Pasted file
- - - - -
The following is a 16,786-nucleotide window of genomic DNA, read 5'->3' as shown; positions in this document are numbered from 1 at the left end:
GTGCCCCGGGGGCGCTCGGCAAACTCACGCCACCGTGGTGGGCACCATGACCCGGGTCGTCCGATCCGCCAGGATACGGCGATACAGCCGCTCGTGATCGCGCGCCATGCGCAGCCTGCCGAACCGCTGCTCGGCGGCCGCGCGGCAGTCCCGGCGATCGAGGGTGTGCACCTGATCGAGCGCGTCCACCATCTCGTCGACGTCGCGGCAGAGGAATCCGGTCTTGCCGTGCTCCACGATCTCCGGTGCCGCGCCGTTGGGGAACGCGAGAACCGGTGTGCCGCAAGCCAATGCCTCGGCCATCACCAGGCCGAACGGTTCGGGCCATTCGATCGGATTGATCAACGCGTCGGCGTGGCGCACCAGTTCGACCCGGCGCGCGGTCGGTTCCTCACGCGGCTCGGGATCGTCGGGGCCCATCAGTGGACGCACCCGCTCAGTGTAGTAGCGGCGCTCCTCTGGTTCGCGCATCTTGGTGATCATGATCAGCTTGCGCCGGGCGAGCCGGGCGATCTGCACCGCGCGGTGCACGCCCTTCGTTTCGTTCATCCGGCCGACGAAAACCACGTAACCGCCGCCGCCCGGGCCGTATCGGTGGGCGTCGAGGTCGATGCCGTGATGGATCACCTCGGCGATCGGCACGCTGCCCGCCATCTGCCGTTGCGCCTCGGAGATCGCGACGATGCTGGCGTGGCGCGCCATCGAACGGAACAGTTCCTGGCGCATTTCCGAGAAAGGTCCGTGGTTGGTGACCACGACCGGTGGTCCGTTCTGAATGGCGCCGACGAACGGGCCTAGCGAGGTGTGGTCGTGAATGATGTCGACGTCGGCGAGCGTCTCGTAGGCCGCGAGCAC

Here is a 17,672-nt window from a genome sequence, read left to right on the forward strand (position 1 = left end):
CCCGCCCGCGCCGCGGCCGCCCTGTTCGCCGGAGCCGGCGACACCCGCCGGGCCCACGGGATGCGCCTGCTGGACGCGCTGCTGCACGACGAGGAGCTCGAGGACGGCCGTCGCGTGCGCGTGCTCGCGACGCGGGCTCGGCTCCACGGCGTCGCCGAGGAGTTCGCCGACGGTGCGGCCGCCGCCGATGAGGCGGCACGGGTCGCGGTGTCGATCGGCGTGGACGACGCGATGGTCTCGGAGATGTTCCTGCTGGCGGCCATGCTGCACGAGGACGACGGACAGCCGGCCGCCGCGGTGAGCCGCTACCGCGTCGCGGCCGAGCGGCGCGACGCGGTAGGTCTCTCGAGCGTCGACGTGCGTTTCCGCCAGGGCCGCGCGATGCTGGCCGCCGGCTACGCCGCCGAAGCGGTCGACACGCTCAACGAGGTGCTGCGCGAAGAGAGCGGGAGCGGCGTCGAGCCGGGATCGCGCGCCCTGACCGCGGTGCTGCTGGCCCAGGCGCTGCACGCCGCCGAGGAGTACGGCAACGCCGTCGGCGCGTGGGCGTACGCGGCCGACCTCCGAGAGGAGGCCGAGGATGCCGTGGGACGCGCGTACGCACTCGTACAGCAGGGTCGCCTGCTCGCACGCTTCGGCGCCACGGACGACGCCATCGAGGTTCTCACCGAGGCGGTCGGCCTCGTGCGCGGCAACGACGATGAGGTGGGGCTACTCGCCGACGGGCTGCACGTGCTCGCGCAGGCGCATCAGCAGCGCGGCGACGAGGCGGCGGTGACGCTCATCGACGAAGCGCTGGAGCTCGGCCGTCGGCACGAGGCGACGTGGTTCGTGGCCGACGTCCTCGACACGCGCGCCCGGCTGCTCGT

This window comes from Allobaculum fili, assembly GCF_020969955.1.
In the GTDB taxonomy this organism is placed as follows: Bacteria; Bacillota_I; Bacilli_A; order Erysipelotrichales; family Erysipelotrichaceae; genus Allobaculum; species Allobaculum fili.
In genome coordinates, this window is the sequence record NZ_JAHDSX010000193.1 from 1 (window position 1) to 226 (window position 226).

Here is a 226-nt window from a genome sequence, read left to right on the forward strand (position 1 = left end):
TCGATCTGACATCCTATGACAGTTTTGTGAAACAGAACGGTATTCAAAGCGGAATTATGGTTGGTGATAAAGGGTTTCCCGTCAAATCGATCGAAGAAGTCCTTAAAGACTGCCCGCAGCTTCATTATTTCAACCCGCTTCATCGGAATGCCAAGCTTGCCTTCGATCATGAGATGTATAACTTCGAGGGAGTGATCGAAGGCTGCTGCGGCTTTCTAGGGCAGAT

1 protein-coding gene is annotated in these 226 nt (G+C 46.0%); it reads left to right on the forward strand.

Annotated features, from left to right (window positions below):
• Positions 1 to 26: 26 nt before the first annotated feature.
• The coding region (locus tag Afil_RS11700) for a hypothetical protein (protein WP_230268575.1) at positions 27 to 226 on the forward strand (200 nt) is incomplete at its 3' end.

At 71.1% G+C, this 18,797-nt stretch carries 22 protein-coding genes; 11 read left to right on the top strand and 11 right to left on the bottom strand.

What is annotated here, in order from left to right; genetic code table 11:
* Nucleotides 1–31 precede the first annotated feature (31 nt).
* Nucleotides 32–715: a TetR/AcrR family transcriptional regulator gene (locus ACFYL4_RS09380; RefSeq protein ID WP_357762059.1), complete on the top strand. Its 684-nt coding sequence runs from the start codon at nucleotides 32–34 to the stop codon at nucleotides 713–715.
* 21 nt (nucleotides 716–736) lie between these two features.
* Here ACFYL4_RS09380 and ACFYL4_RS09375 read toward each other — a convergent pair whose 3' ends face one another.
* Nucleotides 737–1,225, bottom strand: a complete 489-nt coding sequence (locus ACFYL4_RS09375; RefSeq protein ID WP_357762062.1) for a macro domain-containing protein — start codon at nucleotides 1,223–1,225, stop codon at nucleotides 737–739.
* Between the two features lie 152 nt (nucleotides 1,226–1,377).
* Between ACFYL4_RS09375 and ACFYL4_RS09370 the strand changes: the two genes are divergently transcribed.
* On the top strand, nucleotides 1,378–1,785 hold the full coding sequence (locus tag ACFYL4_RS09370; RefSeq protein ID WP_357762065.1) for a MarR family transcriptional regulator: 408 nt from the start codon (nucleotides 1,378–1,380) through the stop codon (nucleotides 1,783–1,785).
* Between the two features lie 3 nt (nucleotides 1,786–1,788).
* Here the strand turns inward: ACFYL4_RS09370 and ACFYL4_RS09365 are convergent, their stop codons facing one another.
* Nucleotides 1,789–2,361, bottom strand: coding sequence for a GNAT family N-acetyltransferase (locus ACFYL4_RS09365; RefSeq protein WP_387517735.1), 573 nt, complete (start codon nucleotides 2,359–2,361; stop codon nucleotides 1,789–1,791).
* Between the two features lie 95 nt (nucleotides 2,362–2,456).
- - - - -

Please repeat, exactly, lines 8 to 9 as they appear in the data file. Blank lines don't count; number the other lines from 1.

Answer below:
Here is a 226-nt window from a genome sequence, read left to right on the forward strand (position 1 = left end):
TCGATCTGACATCCTATGACAGTTTTGTGAAACAGAACGGTATTCAAAGCGGAATTATGGTTGGTGATAAAGGGTTTCCCGTCAAATCGATCGAAGAAGTCCTTAAAGACTGCCCGCAGCTTCATTATTTCAACCCGCTTCATCGGAATGCCAAGCTTGCCTTCGATCATGAGATGTATAACTTCGAGGGAGTGATCGAAGGCTGCTGCGGCTTTCTAGGGCAGAT